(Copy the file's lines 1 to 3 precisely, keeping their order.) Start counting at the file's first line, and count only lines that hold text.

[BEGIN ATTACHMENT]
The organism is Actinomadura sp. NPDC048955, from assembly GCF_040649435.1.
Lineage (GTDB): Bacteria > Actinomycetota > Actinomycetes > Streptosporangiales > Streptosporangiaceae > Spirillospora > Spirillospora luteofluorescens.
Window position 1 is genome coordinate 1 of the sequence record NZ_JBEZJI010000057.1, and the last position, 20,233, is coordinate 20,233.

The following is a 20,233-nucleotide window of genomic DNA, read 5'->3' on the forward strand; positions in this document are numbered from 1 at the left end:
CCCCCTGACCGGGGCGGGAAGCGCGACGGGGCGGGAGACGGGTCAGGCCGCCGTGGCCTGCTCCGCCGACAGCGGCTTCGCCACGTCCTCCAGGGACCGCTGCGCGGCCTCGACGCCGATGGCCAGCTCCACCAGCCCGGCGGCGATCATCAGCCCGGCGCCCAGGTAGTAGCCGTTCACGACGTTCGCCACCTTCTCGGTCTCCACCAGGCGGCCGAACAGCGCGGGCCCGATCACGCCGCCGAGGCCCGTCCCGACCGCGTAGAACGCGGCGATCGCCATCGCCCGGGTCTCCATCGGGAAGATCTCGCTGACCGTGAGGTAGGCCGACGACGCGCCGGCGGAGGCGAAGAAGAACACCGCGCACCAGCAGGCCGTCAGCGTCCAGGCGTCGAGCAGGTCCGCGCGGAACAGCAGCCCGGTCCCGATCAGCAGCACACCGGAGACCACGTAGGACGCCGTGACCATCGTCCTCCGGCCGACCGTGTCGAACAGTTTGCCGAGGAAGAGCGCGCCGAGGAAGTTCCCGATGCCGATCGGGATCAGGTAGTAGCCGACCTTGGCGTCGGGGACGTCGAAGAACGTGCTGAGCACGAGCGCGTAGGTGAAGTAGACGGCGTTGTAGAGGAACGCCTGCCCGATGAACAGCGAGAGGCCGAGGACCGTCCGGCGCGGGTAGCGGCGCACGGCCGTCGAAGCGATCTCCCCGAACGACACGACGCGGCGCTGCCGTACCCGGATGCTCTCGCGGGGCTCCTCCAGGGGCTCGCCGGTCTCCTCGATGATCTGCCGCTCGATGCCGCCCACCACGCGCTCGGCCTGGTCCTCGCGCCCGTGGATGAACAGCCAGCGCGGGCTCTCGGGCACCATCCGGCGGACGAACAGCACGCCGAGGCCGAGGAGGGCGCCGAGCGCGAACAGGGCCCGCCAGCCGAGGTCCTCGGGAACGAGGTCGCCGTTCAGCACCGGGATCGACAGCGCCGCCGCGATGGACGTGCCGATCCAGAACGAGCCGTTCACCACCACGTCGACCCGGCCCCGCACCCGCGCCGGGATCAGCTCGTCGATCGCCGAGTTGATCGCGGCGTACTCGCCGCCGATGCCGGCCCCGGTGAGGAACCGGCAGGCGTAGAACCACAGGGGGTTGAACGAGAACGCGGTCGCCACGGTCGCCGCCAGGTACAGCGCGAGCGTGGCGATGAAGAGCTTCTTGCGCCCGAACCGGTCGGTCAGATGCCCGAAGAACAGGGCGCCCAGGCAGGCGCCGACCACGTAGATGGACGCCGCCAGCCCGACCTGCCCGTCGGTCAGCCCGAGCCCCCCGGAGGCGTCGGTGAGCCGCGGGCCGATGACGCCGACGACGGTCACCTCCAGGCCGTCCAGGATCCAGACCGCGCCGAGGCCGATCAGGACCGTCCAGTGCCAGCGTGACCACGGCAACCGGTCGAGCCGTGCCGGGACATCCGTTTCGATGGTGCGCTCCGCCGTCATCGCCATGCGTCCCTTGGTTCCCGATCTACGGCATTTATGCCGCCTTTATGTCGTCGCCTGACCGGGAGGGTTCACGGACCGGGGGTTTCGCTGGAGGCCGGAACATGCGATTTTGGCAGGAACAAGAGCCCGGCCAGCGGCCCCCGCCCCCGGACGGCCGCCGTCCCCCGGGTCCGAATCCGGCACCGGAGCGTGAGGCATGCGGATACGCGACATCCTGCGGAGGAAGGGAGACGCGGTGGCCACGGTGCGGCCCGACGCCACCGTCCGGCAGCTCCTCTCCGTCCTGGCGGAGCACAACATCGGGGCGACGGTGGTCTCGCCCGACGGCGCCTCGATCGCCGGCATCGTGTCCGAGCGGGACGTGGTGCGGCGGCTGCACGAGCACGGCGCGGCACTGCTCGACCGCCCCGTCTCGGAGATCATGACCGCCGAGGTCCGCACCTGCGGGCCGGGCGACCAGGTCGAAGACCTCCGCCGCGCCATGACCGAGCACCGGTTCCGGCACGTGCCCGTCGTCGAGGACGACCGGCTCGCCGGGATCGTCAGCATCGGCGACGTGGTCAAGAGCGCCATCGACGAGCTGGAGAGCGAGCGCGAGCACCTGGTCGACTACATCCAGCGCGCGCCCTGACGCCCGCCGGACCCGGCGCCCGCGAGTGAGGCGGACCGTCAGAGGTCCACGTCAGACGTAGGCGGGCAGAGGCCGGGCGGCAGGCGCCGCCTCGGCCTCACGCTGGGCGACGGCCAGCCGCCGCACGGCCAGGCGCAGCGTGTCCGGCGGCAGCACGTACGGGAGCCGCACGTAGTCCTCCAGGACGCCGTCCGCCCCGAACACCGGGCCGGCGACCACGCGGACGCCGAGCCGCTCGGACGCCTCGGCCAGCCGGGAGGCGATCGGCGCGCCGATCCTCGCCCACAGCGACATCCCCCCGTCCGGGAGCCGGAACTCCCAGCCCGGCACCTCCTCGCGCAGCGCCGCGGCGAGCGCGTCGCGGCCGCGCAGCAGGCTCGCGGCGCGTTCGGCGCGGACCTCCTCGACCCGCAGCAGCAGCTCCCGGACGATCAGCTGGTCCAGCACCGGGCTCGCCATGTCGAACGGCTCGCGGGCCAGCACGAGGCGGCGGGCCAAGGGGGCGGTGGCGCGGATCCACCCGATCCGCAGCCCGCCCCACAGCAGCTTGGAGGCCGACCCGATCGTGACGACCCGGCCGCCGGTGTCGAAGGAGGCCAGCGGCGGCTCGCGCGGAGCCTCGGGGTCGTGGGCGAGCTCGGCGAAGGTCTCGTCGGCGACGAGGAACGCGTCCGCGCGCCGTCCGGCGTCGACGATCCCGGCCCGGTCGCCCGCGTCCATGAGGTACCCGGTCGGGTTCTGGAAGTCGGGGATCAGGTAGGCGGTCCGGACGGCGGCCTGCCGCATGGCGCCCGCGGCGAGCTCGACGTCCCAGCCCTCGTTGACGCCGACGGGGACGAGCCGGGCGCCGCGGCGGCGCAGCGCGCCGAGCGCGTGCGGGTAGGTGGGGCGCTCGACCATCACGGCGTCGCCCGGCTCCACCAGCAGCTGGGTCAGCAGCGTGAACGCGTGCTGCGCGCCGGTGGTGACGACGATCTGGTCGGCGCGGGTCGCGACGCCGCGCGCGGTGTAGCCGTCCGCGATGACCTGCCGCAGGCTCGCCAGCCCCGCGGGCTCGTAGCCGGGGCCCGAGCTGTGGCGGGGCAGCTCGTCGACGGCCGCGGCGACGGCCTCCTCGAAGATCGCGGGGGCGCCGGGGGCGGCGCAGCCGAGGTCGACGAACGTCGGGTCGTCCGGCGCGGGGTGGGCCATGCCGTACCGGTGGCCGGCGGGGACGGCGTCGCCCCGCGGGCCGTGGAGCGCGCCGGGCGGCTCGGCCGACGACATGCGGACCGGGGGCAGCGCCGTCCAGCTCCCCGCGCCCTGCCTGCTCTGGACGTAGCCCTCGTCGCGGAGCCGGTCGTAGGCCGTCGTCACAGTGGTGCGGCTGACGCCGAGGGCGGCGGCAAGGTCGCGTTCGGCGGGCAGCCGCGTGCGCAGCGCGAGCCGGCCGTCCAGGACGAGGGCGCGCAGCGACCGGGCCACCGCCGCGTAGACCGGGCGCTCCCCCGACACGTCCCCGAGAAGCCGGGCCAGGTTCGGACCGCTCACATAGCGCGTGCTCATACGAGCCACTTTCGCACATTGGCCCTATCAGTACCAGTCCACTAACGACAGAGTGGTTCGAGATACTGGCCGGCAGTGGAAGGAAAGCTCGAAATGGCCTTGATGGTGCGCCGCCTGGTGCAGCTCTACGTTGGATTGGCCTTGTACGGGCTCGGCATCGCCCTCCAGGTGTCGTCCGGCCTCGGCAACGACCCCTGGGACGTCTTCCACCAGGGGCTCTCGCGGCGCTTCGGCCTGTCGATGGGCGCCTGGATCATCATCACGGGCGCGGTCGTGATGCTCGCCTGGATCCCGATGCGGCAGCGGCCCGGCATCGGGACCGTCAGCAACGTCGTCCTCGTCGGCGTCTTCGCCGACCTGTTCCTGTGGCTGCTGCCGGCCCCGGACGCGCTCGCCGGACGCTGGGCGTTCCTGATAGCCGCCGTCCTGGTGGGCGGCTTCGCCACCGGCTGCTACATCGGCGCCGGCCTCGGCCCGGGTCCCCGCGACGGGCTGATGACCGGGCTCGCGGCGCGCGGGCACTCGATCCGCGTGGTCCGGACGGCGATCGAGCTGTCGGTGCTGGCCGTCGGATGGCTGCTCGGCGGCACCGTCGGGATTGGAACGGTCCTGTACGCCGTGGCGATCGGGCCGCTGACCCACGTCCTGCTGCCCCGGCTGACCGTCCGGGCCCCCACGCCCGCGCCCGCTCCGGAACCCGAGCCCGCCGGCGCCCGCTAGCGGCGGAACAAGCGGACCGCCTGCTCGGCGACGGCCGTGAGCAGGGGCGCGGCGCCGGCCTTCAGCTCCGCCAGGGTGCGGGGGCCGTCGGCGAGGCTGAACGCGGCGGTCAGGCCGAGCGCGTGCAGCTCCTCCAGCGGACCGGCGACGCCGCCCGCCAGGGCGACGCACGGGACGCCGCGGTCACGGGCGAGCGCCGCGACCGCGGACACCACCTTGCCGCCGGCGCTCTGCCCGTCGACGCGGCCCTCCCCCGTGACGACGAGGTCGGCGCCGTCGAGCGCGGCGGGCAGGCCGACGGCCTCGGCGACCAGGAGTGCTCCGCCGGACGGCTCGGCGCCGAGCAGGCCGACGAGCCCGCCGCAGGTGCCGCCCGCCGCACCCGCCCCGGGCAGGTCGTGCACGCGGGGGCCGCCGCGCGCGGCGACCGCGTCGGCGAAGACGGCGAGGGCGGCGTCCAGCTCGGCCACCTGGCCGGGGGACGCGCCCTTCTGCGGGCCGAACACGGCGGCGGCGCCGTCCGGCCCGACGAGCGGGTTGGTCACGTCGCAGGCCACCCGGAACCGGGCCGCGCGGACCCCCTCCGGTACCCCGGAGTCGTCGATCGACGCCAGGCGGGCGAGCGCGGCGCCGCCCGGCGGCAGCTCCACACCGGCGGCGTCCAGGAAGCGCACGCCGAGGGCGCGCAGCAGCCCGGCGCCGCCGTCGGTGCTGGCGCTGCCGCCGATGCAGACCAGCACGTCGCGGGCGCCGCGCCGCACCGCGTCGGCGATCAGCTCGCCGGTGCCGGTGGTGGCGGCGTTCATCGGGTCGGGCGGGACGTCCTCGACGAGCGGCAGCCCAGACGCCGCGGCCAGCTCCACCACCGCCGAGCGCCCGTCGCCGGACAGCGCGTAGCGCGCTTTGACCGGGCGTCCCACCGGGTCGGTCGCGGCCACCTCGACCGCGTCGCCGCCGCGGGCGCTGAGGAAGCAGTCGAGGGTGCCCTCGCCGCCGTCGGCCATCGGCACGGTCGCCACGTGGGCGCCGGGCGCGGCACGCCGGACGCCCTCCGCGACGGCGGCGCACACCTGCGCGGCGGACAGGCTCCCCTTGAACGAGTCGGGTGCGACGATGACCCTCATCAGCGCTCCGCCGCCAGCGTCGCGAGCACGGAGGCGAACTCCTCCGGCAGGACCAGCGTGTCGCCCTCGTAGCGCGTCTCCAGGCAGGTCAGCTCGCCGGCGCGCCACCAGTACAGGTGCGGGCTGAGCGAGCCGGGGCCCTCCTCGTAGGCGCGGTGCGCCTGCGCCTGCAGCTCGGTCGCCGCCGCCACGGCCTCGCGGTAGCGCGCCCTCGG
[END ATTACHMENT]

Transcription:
The organism is Actinomadura sp. NPDC048955, from assembly GCF_040649435.1.
Lineage (GTDB): Bacteria > Actinomycetota > Actinomycetes > Streptosporangiales > Streptosporangiaceae > Spirillospora > Spirillospora luteofluorescens.
Window position 1 is genome coordinate 1 of the sequence record NZ_JBEZJI010000057.1, and the last position, 20,233, is coordinate 20,233.